Today, we’ve got the first in a series of Q&A contributions from Matt Blake.
Q: What do you think of Ron Johnson’s presentation at the ABCA convention where he stated that curveballs are okay for youths to throw and that they do not cause any structural damage beyond what a fastball does? Rather, it was the frequency the curveball was thrown that was the indicator.
A: I was at Ron Johnson’s presentation and have had the chance to read much of the research that has been presented on this topic. I do generally agree that curveballs are not inherently more dangerous than fastballs, but I think the idea of curveballs sends a conflicting message at the youth levels.
Fundamentally, I’d like to believe that this game is centered around the pitcher being able to locate a fastball to the center of the plate 100 out of 100 times. Obviously, this is an idealistic perspective, but above average fastball command should be the trademark of an advanced youth player, not the fact that he can spin a baseball with his hand in a supinated position so that he can fool unsuspecting 11 year olds. We don’t teach hitters to focus on curveballs at this age, so why should we teach pitchers to throw them?
Squaring up the fastball over the middle of the plate is step one for both hitters and pitchers. In order to put a player in the best chance to succeed down the road, I think a pitcher should be able to repeat his fastball mechanics and create a certain amount of hand-speed, before he is taught to craft his pitching skills. This is generally considered to be a throwing mechanics versus pitching skills debate and would prioritize mechanical knowledge and the sequencing of the body’s rotations.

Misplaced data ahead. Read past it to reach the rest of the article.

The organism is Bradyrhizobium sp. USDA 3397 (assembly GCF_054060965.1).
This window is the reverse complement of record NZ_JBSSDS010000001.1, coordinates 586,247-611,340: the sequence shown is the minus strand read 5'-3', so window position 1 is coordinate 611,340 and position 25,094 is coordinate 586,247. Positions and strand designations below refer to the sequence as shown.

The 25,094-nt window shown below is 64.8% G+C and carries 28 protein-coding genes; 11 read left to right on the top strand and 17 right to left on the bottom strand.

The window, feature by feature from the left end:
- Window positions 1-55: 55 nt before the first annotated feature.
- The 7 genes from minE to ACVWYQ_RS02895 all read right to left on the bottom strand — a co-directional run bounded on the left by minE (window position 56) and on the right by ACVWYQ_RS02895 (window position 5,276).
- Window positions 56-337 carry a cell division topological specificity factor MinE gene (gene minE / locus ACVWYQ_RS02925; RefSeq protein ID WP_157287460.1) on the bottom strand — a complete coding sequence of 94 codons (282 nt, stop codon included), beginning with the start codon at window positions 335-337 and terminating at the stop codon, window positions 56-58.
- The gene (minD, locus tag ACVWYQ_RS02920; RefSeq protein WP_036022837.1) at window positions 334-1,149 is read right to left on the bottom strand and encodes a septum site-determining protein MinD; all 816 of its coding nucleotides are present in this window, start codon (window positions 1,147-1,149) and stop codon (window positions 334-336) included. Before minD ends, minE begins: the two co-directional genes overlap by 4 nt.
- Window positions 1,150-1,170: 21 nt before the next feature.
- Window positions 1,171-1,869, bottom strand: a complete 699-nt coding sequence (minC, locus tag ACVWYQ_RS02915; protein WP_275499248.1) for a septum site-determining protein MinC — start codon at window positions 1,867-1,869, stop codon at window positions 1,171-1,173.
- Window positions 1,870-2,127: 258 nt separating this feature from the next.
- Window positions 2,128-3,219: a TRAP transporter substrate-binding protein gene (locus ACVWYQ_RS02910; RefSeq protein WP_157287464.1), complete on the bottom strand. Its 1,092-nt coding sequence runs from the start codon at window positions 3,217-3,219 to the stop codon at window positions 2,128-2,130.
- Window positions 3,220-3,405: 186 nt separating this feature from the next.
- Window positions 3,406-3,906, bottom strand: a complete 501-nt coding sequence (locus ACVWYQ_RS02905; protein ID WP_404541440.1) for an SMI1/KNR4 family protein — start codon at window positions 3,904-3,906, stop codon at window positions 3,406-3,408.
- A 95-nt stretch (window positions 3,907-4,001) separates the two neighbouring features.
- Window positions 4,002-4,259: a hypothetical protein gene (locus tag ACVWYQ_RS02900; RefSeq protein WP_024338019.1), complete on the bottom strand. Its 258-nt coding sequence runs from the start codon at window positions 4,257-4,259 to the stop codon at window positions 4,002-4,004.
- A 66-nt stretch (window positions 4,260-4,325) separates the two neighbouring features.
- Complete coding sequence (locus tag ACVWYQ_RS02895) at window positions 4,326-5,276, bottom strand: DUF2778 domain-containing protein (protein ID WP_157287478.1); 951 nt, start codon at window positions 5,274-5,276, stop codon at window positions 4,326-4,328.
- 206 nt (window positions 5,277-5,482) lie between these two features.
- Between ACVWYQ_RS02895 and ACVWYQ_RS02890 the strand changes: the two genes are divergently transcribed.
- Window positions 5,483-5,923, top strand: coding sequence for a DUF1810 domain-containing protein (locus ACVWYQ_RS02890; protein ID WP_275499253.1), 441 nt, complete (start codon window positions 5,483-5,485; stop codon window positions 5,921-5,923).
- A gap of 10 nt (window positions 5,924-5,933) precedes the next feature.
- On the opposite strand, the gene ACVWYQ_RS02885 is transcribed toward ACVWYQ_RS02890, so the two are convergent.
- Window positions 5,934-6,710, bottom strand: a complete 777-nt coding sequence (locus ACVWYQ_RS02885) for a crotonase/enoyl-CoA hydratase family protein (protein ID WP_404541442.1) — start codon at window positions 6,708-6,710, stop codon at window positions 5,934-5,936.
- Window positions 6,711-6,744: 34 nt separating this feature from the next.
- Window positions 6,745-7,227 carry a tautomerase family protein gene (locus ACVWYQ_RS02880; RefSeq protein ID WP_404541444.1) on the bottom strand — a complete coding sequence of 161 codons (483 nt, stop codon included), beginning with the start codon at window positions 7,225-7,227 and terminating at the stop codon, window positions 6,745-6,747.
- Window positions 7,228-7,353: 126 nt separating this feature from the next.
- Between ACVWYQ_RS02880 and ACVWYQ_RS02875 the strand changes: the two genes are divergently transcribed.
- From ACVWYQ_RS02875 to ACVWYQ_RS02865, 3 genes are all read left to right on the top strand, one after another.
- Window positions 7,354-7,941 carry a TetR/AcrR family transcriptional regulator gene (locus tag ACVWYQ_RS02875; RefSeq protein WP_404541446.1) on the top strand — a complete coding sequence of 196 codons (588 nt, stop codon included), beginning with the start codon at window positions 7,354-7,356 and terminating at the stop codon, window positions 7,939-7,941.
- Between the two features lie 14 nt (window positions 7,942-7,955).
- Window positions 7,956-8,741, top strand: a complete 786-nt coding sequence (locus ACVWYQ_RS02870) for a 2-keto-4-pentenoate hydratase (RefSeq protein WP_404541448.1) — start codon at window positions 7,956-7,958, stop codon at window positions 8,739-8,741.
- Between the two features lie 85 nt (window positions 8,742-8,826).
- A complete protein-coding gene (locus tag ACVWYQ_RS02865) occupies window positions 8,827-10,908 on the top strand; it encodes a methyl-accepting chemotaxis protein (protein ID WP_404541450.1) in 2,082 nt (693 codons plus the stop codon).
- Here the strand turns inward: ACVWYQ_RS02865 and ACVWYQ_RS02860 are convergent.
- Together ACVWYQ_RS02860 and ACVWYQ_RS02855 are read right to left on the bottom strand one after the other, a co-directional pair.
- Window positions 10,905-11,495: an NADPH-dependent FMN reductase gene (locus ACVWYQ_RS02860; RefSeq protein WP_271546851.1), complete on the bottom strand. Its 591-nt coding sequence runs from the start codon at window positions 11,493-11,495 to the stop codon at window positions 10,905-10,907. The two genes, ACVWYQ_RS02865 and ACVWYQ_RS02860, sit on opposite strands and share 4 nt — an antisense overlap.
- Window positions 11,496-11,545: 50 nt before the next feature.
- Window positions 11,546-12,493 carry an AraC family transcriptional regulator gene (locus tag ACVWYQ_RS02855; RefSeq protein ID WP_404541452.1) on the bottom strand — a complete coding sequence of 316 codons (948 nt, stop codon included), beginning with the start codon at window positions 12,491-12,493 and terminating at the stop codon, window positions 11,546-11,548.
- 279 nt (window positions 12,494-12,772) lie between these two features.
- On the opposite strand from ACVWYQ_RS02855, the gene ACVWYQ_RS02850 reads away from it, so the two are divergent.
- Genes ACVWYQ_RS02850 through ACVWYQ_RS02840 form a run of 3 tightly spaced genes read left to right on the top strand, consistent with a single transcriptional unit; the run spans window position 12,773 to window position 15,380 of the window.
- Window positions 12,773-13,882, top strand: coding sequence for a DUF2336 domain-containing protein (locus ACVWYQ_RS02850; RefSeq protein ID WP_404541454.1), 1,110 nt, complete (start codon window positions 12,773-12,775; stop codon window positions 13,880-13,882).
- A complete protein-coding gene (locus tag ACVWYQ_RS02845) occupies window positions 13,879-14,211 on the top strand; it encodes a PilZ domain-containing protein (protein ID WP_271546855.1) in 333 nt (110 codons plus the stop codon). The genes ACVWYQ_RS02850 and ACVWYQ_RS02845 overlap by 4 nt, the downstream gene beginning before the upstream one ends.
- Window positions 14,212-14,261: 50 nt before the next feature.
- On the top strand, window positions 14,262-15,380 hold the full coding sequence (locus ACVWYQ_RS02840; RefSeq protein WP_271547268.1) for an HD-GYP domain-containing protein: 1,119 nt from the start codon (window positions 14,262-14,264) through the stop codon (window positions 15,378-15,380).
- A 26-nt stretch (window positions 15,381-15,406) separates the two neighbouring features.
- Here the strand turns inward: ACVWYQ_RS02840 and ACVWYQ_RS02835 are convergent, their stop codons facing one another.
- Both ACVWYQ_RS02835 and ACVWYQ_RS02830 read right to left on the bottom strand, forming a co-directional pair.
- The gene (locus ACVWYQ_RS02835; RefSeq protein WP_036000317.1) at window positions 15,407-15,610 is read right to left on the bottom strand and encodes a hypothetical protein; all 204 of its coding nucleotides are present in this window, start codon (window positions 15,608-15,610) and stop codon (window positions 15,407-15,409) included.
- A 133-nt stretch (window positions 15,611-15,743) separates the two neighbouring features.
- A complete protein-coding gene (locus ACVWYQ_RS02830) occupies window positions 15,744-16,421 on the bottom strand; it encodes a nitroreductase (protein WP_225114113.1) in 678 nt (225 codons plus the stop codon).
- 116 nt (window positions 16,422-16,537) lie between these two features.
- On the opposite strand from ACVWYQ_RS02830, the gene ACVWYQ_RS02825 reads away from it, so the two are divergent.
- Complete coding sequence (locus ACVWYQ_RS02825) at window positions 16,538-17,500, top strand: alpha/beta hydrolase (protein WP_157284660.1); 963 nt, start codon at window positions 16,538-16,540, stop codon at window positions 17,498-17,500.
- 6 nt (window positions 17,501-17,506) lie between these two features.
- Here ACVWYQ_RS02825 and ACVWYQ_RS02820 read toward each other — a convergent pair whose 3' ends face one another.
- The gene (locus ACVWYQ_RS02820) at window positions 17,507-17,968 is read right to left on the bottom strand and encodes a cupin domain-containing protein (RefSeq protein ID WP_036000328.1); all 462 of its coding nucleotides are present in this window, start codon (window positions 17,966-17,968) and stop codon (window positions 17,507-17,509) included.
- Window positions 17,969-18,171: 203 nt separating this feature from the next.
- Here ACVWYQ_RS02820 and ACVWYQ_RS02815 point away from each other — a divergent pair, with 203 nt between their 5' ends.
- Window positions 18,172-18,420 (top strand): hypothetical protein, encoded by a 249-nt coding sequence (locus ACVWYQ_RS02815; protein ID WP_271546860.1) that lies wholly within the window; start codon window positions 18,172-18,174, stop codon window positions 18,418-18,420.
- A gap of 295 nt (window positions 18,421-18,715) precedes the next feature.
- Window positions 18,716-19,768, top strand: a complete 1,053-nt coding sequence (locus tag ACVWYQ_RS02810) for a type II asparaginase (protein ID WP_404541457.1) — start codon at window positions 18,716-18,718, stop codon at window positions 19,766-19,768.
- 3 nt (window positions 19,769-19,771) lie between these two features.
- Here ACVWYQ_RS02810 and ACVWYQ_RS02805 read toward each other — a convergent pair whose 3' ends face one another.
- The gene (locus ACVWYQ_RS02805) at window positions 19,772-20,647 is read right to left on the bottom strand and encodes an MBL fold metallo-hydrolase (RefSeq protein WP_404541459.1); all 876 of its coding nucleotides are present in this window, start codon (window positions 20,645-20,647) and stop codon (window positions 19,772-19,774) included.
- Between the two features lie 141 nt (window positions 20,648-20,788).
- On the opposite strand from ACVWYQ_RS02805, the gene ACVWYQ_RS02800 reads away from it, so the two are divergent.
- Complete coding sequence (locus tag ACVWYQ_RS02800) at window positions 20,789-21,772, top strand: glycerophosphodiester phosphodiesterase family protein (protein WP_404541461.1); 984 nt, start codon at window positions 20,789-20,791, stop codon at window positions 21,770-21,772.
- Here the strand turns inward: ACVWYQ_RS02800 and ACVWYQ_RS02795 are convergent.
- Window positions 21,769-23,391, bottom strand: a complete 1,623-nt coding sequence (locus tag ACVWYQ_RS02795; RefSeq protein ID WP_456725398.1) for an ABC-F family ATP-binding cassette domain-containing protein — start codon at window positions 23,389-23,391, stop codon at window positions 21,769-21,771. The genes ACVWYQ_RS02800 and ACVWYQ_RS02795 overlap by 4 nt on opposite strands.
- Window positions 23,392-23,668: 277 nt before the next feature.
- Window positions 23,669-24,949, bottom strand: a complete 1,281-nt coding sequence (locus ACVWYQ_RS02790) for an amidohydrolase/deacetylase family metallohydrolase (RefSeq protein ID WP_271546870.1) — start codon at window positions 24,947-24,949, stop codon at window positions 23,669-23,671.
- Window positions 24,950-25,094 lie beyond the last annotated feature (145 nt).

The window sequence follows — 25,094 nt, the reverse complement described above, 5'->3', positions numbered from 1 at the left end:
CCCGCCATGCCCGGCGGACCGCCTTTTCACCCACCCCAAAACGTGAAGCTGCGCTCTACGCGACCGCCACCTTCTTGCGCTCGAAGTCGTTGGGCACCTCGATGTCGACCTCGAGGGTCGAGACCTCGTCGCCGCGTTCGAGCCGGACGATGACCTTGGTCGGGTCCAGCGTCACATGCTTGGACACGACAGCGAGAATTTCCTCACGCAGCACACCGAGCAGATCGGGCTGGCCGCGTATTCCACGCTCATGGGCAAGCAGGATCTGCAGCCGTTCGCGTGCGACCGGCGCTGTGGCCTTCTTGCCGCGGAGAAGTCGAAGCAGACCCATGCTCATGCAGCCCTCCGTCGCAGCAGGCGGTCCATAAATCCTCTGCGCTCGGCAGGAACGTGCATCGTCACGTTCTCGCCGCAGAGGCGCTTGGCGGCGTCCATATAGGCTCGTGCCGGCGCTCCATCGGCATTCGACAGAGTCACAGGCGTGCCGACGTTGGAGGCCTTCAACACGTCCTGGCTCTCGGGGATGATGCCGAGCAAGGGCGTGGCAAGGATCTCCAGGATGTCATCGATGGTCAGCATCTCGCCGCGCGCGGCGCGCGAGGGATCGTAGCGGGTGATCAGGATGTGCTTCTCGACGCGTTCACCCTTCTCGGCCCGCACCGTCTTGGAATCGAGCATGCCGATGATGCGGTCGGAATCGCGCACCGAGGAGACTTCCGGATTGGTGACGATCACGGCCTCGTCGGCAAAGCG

If a player has demonstrated above average command of his fastball to the center of the plate, then obviously, the next progression would begin to zone the plate off for him. Once he can dissect the lanes of the plate with a straight fastball, then maybe teach him a different grip on the fastball or even a changeup. Start by working the changeup down the middle, etc….This game is built on efficient pitching, so to skip steps at these early developmental levels or to place too great an emphasis on winning at this age would compromise the player’s development. Obviously, all of this is just simply my opinion.
When would I teach a breaking ball? I guess it would be when a player looks skeletally mature to repeat his delivery and can demonstrate effective use of his fastball/changeup combination. If these pieces are set as the foundation, introducing spin tilt and depth might follow. If a player at the age of 11 or 12 is capable of doing this because he has put the necessary repetition in, then I suppose you can’t hold him back, but for some reason, I think people might be skipping steps 2 and 3 to get to 4, because 4 gets outs easier at age 12.
Have a question for Matt? Drop him an email at firstname.lastname@example.org.